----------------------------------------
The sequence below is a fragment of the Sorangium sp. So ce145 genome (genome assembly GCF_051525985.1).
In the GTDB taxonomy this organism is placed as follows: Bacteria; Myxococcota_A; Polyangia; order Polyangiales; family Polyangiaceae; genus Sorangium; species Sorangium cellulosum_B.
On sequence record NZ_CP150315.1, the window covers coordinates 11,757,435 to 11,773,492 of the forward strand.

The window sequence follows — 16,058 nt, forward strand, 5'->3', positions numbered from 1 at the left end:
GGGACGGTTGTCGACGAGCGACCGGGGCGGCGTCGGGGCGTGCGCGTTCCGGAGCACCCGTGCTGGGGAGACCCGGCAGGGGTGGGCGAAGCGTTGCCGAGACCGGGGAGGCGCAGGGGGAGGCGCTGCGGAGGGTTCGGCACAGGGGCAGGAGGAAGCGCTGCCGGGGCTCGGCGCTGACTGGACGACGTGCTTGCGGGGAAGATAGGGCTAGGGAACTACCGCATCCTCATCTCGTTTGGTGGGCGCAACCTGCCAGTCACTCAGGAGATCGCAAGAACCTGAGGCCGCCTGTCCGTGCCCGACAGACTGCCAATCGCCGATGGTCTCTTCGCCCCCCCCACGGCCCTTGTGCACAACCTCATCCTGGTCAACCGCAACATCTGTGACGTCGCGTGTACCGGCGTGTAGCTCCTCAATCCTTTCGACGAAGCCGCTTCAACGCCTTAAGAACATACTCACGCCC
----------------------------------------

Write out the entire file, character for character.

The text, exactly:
The sequence below is a fragment of the Sorangium sp. So ce145 genome (genome assembly GCF_051525985.1).
In the GTDB taxonomy this organism is placed as follows: Bacteria; Myxococcota_A; Polyangia; order Polyangiales; family Polyangiaceae; genus Sorangium; species Sorangium cellulosum_B.
On sequence record NZ_CP150315.1, the window covers coordinates 11,757,435 to 11,773,492 of the forward strand.

The window sequence follows — 16,058 nt, forward strand, 5'->3', positions numbered from 1 at the left end:
GGGACGGTTGTCGACGAGCGACCGGGGCGGCGTCGGGGCGTGCGCGTTCCGGAGCACCCGTGCTGGGGAGACCCGGCAGGGGTGGGCGAAGCGTTGCCGAGACCGGGGAGGCGCAGGGGGAGGCGCTGCGGAGGGTTCGGCACAGGGGCAGGAGGAAGCGCTGCCGGGGCTCGGCGCTGACTGGACGACGTGCTTGCGGGGAAGATAGGGCTAGGGAACTACCGCATCCTCATCTCGTTTGGTGGGCGCAACCTGCCAGTCACTCAGGAGATCGCAAGAACCTGAGGCCGCCTGTCCGTGCCCGACAGACTGCCAATCGCCGATGGTCTCTTCGCCCCCCCCACGGCCCTTGTGCACAACCTCATCCTGGTCAACCGCAACATCTGTGACGTCGCGTGTACCGGCGTGTAGCTCCTCAATCCTTTCGACGAAGCCGCTTCAACGCCTTAAGAACATACTCACGCCC